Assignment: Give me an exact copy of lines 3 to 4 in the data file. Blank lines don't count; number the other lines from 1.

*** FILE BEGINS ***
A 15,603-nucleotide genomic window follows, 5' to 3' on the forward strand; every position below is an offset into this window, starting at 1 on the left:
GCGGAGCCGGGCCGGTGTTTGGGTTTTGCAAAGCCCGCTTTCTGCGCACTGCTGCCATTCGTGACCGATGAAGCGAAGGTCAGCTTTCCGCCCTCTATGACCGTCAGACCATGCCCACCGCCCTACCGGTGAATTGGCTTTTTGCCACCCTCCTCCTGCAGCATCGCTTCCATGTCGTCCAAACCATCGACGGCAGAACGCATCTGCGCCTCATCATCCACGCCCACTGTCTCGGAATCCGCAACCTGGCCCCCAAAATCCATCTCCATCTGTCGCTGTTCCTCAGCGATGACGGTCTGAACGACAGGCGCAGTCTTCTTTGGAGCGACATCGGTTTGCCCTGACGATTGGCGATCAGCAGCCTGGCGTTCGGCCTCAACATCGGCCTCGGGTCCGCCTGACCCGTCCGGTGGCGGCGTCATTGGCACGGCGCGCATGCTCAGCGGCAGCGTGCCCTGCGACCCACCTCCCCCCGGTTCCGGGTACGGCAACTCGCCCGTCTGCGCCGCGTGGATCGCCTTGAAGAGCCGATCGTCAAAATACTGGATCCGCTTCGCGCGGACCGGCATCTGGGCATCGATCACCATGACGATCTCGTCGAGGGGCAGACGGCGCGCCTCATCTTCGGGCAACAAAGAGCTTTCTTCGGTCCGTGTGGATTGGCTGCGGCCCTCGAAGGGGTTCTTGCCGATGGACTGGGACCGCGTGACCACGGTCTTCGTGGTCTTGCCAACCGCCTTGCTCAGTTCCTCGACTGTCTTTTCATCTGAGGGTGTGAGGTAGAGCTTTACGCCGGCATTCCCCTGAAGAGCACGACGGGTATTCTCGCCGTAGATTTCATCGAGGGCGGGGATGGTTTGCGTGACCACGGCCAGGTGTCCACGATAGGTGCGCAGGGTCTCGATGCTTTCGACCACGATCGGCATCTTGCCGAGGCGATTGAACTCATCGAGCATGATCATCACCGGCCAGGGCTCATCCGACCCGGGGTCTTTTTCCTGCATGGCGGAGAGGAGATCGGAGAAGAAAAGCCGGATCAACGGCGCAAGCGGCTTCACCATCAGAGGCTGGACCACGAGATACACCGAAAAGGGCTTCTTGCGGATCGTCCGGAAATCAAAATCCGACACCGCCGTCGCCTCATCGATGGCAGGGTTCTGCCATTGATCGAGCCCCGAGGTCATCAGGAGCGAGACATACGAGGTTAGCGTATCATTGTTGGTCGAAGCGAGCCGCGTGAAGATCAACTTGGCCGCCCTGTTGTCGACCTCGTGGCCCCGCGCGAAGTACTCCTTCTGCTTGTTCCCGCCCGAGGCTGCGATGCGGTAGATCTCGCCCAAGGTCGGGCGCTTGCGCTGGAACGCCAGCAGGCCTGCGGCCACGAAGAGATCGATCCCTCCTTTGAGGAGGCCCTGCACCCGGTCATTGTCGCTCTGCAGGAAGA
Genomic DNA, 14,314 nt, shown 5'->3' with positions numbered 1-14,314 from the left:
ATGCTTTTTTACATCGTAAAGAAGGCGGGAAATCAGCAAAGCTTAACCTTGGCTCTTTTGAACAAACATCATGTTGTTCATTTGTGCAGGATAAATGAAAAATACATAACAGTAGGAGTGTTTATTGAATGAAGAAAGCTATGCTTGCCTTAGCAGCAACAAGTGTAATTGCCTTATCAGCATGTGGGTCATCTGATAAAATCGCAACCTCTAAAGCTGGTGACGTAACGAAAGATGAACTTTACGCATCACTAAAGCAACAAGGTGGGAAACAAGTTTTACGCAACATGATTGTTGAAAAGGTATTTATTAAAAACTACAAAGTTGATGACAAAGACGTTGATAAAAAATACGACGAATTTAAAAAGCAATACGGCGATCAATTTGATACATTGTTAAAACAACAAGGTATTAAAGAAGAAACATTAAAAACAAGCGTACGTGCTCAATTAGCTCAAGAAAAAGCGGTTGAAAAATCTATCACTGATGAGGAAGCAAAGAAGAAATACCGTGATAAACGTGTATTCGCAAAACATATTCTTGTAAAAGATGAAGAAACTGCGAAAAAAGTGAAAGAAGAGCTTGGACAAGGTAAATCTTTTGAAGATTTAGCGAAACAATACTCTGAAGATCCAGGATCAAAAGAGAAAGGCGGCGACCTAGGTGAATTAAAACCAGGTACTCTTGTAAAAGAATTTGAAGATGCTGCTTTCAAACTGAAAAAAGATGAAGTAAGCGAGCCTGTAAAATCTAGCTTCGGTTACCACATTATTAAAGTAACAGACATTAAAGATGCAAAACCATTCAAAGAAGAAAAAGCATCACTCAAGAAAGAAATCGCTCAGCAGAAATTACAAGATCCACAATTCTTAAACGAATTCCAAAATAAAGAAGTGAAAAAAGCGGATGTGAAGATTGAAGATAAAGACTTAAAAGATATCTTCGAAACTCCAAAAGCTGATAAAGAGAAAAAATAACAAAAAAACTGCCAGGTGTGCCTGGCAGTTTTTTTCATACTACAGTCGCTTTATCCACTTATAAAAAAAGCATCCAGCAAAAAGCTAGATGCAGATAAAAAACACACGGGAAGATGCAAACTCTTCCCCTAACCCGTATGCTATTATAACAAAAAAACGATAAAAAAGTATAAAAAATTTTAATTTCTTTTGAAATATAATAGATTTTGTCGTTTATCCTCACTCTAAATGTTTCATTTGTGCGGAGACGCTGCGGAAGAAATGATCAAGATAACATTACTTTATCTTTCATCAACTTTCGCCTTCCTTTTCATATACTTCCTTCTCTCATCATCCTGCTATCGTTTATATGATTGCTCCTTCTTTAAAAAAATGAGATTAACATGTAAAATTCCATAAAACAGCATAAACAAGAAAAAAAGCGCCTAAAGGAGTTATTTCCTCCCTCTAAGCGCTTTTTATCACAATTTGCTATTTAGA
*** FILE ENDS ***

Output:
Genomic DNA, 14,314 nt, shown 5'->3' with positions numbered 1-14,314 from the left:
ATGCTTTTTTACATCGTAAAGAAGGCGGGAAATCAGCAAAGCTTAACCTTGGCTCTTTTGAACAAACATCATGTTGTTCATTTGTGCAGGATAAATGAAAAATACATAACAGTAGGAGTGTTTATTGAATGAAGAAAGCTATGCTTGCCTTAGCAGCAACAAGTGTAATTGCCTTATCAGCATGTGGGTCATCTGATAAAATCGCAACCTCTAAAGCTGGTGACGTAACGAAAGATGAACTTTACGCATCACTAAAGCAACAAGGTGGGAAACAAGTTTTACGCAACATGATTGTTGAAAAGGTATTTATTAAAAACTACAAAGTTGATGACAAAGACGTTGATAAAAAATACGACGAATTTAAAAAGCAATACGGCGATCAATTTGATACATTGTTAAAACAACAAGGTATTAAAGAAGAAACATTAAAAACAAGCGTACGTGCTCAATTAGCTCAAGAAAAAGCGGTTGAAAAATCTATCACTGATGAGGAAGCAAAGAAGAAATACCGTGATAAACGTGTATTCGCAAAACATATTCTTGTAAAAGATGAAGAAACTGCGAAAAAAGTGAAAGAAGAGCTTGGACAAGGTAAATCTTTTGAAGATTTAGCGAAACAATACTCTGAAGATCCAGGATCAAAAGAGAAAGGCGGCGACCTAGGTGAATTAAAACCAGGTACTCTTGTAAAAGAATTTGAAGATGCTGCTTTCAAACTGAAAAAAGATGAAGTAAGCGAGCCTGTAAAATCTAGCTTCGGTTACCACATTATTAAAGTAACAGACATTAAAGATGCAAAACCATTCAAAGAAGAAAAAGCATCACTCAAGAAAGAAATCGCTCAGCAGAAATTACAAGATCCACAATTCTTAAACGAATTCCAAAATAAAGAAGTGAAAAAAGCGGATGTGAAGATTGAAGATAAAGACTTAAAAGATATCTTCGAAACTCCAAAAGCTGATAAAGAGAAAAAATAACAAAAAAACTGCCAGGTGTGCCTGGCAGTTTTTTTCATACTACAGTCGCTTTATCCACTTATAAAAAAAGCATCCAGCAAAAAGCTAGATGCAGATAAAAAACACACGGGAAGATGCAAACTCTTCCCCTAACCCGTATGCTATTATAACAAAAAAACGATAAAAAAGTATAAAAAATTTTAATTTCTTTTGAAATATAATAGATTTTGTCGTTTATCCTCACTCTAAATGTTTCATTTGTGCGGAGACGCTGCGGAAGAAATGATCAAGATAACATTACTTTATCTTTCATCAACTTTCGCCTTCCTTTTCATATACTTCCTTCTCTCATCATCCTGCTATCGTTTATATGATTGCTCCTTCTTTAAAAAAATGAGATTAACATGTAAAATTCCATAAAACAGCATAAACAAGAAAAAAAGCGCCTAAAGGAGTTATTTCCTCCCTCTAAGCGCTTTTTATCACAATTTGCTATTTAGA